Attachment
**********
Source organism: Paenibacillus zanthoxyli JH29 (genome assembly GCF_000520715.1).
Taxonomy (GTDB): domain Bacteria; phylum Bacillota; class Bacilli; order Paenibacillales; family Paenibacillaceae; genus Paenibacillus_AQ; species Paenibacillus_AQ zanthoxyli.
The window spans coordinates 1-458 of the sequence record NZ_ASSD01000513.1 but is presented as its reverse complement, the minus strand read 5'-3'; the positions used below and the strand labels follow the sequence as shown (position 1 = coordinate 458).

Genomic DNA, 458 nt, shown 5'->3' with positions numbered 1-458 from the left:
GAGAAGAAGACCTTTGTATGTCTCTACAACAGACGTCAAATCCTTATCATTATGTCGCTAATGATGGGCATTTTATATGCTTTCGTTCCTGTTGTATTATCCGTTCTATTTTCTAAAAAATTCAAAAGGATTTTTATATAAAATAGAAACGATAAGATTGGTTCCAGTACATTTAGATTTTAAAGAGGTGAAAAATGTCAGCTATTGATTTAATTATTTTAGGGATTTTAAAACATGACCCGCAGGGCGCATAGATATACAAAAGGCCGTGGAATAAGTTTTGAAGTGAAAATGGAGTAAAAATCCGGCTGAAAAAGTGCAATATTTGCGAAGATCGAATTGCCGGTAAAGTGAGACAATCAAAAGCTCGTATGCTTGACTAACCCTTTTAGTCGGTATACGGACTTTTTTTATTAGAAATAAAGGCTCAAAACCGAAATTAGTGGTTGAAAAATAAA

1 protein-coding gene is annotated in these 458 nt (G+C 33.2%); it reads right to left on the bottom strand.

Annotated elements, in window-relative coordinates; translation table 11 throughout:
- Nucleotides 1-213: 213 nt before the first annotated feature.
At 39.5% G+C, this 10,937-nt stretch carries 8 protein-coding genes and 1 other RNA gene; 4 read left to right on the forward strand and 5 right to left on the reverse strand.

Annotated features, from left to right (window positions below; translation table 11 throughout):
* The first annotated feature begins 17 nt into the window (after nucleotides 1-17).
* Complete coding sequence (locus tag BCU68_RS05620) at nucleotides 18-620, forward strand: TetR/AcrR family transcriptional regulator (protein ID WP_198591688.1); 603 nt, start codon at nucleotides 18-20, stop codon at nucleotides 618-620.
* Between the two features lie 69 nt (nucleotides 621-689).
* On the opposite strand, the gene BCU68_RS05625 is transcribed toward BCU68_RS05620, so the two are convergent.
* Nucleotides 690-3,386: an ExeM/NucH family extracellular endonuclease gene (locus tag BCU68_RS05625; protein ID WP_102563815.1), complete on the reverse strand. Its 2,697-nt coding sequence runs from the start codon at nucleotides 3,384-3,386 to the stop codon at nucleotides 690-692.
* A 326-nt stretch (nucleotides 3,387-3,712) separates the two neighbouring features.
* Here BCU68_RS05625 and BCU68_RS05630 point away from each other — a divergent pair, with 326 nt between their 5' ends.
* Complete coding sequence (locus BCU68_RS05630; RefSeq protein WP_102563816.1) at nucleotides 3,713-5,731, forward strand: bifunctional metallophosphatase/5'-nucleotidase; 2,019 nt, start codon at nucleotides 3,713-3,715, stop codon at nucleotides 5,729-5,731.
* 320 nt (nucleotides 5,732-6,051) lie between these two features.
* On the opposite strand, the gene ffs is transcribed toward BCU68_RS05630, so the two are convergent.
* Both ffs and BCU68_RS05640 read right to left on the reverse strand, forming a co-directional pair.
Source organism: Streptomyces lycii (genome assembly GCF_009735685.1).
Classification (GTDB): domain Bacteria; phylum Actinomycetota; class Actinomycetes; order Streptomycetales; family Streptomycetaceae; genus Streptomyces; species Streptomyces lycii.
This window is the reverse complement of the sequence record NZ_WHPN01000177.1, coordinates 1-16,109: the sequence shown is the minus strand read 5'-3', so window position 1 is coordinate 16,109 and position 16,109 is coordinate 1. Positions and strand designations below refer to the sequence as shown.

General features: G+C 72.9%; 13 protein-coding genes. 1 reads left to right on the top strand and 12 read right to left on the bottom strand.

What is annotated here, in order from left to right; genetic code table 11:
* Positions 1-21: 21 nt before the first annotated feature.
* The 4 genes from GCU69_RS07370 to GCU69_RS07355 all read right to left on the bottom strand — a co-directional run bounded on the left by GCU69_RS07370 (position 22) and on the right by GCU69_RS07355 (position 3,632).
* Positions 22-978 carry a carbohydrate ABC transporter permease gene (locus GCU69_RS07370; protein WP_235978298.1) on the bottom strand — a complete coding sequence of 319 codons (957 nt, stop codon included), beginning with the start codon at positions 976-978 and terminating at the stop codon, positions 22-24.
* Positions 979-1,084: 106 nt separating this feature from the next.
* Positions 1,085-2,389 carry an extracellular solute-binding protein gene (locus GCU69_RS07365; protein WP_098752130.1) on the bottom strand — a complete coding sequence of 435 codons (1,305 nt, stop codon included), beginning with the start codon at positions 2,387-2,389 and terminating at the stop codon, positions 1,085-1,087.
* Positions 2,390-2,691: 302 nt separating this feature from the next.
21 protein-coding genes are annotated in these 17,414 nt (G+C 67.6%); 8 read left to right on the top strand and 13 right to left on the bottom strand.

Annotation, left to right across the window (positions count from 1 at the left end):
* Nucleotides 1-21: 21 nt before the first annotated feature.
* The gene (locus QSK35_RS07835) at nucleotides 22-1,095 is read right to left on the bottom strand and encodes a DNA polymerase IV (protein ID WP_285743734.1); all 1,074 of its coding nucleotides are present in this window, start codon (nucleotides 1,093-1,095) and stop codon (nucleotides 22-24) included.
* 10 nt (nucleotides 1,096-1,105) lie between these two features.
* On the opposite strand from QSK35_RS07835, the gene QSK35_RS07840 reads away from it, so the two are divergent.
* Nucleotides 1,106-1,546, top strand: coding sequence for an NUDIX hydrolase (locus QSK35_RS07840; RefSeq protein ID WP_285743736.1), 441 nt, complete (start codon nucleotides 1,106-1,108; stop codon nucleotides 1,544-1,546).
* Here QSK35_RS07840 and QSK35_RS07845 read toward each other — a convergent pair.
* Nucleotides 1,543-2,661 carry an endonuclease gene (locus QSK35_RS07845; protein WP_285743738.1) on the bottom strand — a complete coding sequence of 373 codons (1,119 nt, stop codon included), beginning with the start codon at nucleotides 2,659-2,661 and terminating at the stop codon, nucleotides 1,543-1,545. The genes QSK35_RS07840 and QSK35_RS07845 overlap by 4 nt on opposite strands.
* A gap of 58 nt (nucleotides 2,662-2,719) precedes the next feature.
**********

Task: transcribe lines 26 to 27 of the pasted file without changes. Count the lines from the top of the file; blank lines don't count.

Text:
What is annotated here, in order from left to right; genetic code table 11:
* Positions 1-21: 21 nt before the first annotated feature.